Most people would say that innovation is important for business survival and growth. Any CEO would agree with that, but how many CEOs actually take the message seriously enough to act and actually implement innovation and moreover, demand outcomes? By Roger La Salle.

Profit of course is a most simple metric for business outcomes, indeed the very reason the business exists. There is a simple metric for managing growth and increased staff numbers: Profit divided by Headcount (P/H).

A new hire initially costs money, so expect a short-term dip in the P/H result, but in the longer term this number should in fact be bigger than the pre-hire number. If that’s not the case, then the new person is in fact costing you money.

This of course disregards any lifestyle choice you may make in sacrificing a higher P/H to enable yourself more leisure time. A laudable choice, of course.

In larger organisations we often see headcount grow for no good reason. In good times new people are hired with scant regard for the return on the investment they deliver. This is even more prevalent in Government, where a simple profit metric may not be a relevant metric and outcomes can be hard to quantify.

Even in smaller organisations people are sometimes added with no real metric to determine the value they deliver.

What about innovation?

Many companies have dedicated innovation departments and spend large amounts of money trying to embrace innovation. Lots of training is undertaken, special tee-shirts handed out, coloured banners, slogans and special thinking spaces created, some even with coloured bean bags to sit on. The now fashionable co-working spaces with their multi-coloured and funky fitouts have taken this to an entirely new level. This is all considered part of the innovation message, where passions run high and enthusiasm abounds.

It’s hard to criticise such initiatives, but what often happens, much like the old-fashioned staff suggestions schemes, is that in time innovation becomes a bit passé. In short the push for innovation wanes. Gone is the wild enthusiasm as people become accustomed to the message – innovation has just become a bit of “business as usual”.

Indeed in many cases innovation departments remain, but if you look closely you will no doubt find they have morphed into the “special projects” department, for tasks that may be a bit outside the normal run of business. These tasks now fill the time of the innovators. No longer are they working on innovation, the initiative is dead but the salaries and overheads remain?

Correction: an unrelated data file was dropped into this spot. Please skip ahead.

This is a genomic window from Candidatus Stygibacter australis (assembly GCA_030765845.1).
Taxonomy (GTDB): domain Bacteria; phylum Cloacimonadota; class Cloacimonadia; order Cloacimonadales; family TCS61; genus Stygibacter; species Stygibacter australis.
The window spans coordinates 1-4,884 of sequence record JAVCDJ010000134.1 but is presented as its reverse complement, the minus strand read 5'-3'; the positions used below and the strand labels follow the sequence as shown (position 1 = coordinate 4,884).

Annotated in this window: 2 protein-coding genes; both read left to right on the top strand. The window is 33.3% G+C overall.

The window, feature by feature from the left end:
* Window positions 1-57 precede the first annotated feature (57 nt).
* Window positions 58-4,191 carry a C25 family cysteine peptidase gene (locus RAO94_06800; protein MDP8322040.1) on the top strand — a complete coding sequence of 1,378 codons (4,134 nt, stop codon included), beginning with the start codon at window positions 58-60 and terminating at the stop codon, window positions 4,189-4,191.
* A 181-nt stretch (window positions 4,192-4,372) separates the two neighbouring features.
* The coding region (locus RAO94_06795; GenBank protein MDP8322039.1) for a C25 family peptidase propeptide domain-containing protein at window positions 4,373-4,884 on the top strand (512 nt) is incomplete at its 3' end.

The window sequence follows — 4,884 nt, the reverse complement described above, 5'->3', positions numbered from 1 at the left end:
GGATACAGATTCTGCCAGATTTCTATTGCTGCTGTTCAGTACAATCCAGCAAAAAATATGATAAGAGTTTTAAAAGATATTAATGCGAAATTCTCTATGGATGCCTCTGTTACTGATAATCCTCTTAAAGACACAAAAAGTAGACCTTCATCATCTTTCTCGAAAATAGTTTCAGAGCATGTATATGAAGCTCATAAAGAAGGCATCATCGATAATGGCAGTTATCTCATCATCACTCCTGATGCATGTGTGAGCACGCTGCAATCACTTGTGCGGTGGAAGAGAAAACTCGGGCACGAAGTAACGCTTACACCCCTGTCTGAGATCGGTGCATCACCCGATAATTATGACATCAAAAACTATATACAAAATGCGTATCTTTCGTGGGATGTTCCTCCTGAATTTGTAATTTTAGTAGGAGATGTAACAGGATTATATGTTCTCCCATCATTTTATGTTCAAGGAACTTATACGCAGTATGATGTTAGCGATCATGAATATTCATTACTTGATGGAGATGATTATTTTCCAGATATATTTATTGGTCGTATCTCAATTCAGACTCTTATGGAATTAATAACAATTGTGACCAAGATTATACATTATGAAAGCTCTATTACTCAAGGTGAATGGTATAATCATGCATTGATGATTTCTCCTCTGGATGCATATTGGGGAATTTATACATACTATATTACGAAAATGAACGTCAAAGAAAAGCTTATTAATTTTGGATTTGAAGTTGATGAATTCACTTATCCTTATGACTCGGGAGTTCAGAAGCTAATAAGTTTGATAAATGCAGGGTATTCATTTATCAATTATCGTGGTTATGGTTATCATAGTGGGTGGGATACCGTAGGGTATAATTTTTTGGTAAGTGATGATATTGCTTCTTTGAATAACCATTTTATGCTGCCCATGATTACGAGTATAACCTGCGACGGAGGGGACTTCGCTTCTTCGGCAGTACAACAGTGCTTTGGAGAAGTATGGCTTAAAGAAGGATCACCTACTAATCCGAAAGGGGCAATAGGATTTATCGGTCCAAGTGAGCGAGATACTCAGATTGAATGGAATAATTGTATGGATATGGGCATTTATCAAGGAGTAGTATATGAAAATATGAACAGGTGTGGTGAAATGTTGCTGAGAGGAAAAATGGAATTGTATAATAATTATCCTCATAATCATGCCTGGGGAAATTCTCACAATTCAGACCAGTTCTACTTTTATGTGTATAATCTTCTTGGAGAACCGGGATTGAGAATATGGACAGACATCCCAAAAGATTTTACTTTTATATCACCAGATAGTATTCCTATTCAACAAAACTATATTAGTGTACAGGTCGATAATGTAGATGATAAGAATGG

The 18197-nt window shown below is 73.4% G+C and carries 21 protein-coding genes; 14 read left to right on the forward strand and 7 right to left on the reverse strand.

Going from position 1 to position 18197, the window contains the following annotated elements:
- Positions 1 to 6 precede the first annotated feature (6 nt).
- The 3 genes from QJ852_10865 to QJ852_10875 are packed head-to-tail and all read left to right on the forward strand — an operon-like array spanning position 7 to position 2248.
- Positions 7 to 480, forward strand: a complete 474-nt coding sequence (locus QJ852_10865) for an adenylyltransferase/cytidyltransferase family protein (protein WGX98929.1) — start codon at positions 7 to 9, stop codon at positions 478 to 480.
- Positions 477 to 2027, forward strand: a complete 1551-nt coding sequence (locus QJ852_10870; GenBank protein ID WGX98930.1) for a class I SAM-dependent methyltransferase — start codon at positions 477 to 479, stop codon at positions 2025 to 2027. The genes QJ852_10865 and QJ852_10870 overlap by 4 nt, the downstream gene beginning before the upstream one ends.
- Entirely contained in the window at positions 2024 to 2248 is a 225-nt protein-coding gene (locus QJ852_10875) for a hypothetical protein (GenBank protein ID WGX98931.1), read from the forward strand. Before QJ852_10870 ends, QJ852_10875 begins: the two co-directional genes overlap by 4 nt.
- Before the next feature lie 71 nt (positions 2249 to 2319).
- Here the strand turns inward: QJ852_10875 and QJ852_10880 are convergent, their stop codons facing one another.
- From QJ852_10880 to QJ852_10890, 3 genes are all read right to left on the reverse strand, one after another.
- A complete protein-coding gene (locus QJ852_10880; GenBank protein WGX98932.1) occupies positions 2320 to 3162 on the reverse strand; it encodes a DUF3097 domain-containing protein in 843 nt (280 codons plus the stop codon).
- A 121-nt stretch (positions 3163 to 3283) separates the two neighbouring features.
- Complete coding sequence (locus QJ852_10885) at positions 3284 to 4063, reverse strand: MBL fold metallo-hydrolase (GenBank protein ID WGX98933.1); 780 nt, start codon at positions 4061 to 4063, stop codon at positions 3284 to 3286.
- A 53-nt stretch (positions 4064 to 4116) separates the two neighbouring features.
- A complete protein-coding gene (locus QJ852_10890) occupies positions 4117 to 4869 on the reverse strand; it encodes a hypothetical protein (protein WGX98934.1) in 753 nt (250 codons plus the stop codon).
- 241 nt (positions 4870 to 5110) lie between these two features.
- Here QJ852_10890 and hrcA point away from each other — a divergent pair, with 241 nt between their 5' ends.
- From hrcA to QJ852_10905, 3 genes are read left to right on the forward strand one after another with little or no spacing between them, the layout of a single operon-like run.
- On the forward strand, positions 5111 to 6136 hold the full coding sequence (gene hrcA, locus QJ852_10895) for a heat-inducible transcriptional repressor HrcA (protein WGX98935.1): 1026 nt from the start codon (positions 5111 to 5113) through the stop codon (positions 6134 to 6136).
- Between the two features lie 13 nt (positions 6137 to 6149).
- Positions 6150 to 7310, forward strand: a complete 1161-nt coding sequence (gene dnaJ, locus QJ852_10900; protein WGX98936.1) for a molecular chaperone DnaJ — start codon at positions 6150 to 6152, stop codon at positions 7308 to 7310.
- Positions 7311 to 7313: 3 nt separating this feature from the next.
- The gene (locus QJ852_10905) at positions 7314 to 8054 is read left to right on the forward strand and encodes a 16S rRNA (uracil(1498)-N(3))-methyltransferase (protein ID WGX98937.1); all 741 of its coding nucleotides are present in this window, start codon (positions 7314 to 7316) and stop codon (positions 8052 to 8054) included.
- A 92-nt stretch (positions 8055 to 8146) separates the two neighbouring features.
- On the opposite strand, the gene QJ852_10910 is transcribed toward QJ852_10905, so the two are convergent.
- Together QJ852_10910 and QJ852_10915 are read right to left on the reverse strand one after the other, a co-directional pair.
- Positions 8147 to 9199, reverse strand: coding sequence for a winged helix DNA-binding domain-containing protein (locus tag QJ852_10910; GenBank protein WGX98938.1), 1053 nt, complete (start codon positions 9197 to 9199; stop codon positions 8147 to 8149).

When was the last time your innovation people delivered on your investment? Perhaps more to the point, do you have a metric? Perhaps the P/H metric alone may be sufficient. What would be the effect of dispensing with your innovation department if it’s not delivering real innovations?

Do we need a crisis to make it happen?

At the commencement of any workshop we conduct, the first question we ask is: “Can you force people to be innovative?”

The answer we get is always the same: “NO!”

We then ask, putting aside the innovations enabled by the IT and internet revolution, what period in history was the greatest for innovation? The answer we get is always the same, during the Second World War. The Second World War produced some astonishing breakthroughs with radar, sonar, advancement in aircraft development thought impossible, and of course – like it or not – the atomic bomb. A technology delivered in less than four years based on a single equation that many sceptics even doubted. In those times it truly was a case of “Innovate or Perish”.

In the light of this we may well ask, why it should be any different with the innovation in your business?

The present coronavirus is a classic example of necessity inspiring invention. New initiatives for survival and growth are popping up at every turn.

Look at the growth in food deliveries, a service that is sure to stay. Shops that have now discovered they can do just as much business online with fewer staff and overheads than the old model of a high street shop.

Look at the IT-enabled home offices, now sure to become a thing of the future. Bosses have realised they can gain more effective outcomes with people avoiding the drudgery of peak-hour travel. Look too at the reduced office space and attendant overheads enabled by remote working.

As for travel, we have seen air travel disappear, with people managing via remote video meetings, and travel costs for companies almost completely gone. Doubtless there are times when personal visits are important, but what we are seeing is that there are alternatives to what we considered normal; and many of these are here to stay.

If your innovation initiative is awaiting a crisis to spring to life, it may be time to question your approach. Indeed perhaps you need to innovate your approach to innovation, because done properly innovation is not hard; and yes, you can and should demand outcomes.